Around the same time Reyson is sold, Ike encounters a group of laguz led by a small boy, Tormod, and Maurim, a former laguz slave. Though everyone is under the impression that slavery is over, Tormod knows differently: “The commoners obey, but there are still many laguz slaves in the homes of nobles. Muarim and I brought this to the attention of the senators, but they would not listen. That’s why we gathered other fighters. We break into the homes where slaves are kept and help them escape. Of course, the nobles can’t let this be known publicly, so they brand us thieves and turn us into wanted outlaws.”

Maurim refers to himself as a sub-human and, after he and Tormod are recruited by Ike, pushes Tormod away out of shame. Ike, ever the idealist, justifies Maurim’s worth: “Since I first arrived here in Begnion, it’s something that’s been bothering me. If you’re born into a noble house, you’re a noble. If your parents are slaves, you’re a slave. Do you think a person’s worth is decided at the moment of their birth?”

Eventually, the current Apostle, Sanaki, takes responsibility for her people’s actions in the Serenes Forest Massacre, as well as pledging to fully eliminate the slavery issue. She prostrates herself in front of Reyson and formally apologizes—something that shocks all onlookers due to the status she holds. Reyson forgives her, acknowledging that hate only begets hate.

There’s even more when it comes to race in PoR: the Branded. The Branded are those with both laguz and beorc blood; they are incapable of transformation and hold no obvious animal characteristics, but they are shunned by both the laguz and beorc. Ike’s tactician, Soren, is secretly Branded. 9)This fact is only revealed should Soren build an A-support with either Ike or another character, Stefan. Though he has laguz blood in his veins, he is openly hostile towards them. When first meeting Lethe and Mordecai, two laguz escorts from Gallia, he says, “You think you’re humans? The only thing human about you is your conceit! You filthy, hairy sub-human!”

Soren’s supports with Ike reveal why he (at least outwardly) feels that way. In the A support, he confesses: “It’s a cross between a beorc and a laguz. Such a taboo union violates every teaching of the goddess. And of society. We are untouchables. Abominations. Condemned to a life of hatred and shunning from both races.” When Ike has no problem with this, Soren is genuinely baffled: “What’s the problem…? Don’t you find me repugnant!? I work beside you, eat beside you. I’m nothing! I don’t belong anywhere! Doesn’t that sicken you?” Soren’s shame is deeply internalized—indeed, this is the only moment in the entire game where he is fully honest with himself.

The prejudice even goes both ways. Soren himself is disenchanted with humans, calling them “shameless creatures that carelessly ignore any misfortune which does not befall them directly.” Ranulf explains that, for laguz, referring to beorc as “humans” is just as bad as beorc referring to laguz as “sub-humans.” The amount of characters that interact with each other is overwhelming, to the point where it would be possible to analyze all of them in one article.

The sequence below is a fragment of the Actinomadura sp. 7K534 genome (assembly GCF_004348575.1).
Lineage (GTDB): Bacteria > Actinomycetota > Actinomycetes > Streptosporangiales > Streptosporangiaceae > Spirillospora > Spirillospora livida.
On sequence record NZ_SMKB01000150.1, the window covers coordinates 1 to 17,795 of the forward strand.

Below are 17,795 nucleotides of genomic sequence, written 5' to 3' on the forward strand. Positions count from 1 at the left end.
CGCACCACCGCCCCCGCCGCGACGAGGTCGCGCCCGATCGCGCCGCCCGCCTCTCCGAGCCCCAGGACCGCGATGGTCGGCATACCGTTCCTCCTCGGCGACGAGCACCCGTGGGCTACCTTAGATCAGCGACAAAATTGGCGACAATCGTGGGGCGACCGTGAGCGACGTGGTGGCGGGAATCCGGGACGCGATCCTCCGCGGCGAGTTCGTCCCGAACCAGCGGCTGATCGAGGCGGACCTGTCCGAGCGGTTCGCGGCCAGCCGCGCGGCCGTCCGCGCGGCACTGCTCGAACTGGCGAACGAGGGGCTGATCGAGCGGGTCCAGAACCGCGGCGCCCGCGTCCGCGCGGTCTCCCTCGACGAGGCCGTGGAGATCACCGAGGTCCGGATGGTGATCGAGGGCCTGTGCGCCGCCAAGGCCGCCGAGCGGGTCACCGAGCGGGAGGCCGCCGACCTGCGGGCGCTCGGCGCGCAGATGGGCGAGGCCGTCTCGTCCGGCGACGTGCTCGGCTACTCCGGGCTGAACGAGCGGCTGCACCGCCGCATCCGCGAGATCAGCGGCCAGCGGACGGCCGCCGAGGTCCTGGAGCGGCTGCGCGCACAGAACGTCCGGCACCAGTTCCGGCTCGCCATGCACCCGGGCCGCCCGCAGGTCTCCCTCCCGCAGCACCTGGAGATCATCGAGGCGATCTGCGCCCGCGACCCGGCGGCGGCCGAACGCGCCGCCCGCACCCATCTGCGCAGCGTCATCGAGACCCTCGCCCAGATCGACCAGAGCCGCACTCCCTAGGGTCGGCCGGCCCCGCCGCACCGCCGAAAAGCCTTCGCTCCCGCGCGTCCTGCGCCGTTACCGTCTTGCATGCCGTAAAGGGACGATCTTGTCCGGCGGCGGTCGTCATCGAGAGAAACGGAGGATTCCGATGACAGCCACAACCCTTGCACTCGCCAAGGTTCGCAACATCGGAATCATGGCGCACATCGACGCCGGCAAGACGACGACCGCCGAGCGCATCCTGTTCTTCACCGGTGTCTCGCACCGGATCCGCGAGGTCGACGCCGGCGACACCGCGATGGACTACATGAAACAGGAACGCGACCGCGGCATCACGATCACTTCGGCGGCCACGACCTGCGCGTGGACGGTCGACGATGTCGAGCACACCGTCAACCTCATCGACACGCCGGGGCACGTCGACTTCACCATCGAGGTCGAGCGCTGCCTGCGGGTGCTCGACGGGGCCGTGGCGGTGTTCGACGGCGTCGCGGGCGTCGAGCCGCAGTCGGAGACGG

The discussion is undoubtedly continued in the sequel to Path of Radiance, Fire Emblem: Radiant Dawn, which came out for the Wii a few years ago. Unfortunately I have to report that, even though I have the game right now I have yet to play it all the way through. 10)I’m waiting to borrow a friend’s Wii so I can import my PoR save data. I am That Guy.

For what it’s worth, neither of the two entries that followed Radiant Dawn really continued that conversation, mainly because both of them were remakes of earlier titles in the series. Fire Emblem Awakening, the most recent FE game to be released, is fantastic. But—and this is a big but—it drops the ball pretty severely on race.

It touches upon stuff similar to PoR, due to the presence of shape-shifting characters similar to laguz. Panne, a taguel (rabbit shape-shifter), is the last of her species due to the ritual hunting humans did. Because of this, she feels contempt towards most humans and it understandably takes some time for her to warm up to people. Nowi, a manakete (dragon shape-shifter), is introduced having just narrowly escaped a life of slavery. But neither of these characters are central to the plot like the laguz of Path of Radiance. It gets brought up in supports now and again, and while the supports are excellent, that’s about it.

The greatest shortcoming is the inability to customize the skin color of your avatar. No matter what, you’re white as a sheet. This would be less of a problem (though still a pretty big problem!) were it not for two characters who are not only crucial to the plot but also people of color. Spoiler warning for this footnote! 11)And, you know, there’s also the avatar’s father. But that’s neither here nor there. Awakening is a fantastic game, even with its flaws taken into account, and hopefully since Nintendo is listening a lot more closely these days, the next Fire Emblem will be a bit more open-ended with any character creation it may have. 12)I do acknowledge that, due to the children mechanic, the ability to customize skin color in Awakening might have introduced more problems than it solved. But still, those are problems worth solving!

As a Japanese company, Nintendo’s relationship with race is and has always been tricky. Then again, we can say that for any company anywhere in the world. But Fire Emblem is a series that has done more than probably any flagship Nintendo series in that respect, at least in the past decade or so. Let’s keep that conversation going!

Notes   [ + ]

1. That game was localized as just Fire Emblem. It is the seventh FE game overall.
2. The region she is from, Sacae, is home to many nomadic tribes with different names and customs.
3. See! Royal families, right?
4. The emphasis here is my own.
5. Lundgren had also spread the rumor that Lyn had an illegitimate claim to the throne.
6. Serenes Forest is an area in Begnion that the heron tribe are native to. We’ll touch more on that in a bit.
7. There’s actually Plot Stuff behind this, but I won’t bore you any more with Plot Stuff.
8. Whether or not Oliver’s attraction is sexual is neither confirmed nor denied. For the record, multiple characters mention how unsettlingly his demeanor changes when around Reyson.
9. This fact is only revealed should Soren build an A-support with either Ike or another character, Stefan.
10. I’m waiting to borrow a friend’s Wii so I can import my PoR save data. I am That Guy.
11. And, you know, there’s also the avatar’s father.
12. I do acknowledge that, due to the children mechanic, the ability to customize skin color in Awakening might have introduced more problems than it solved. But still, those are problems worth solving!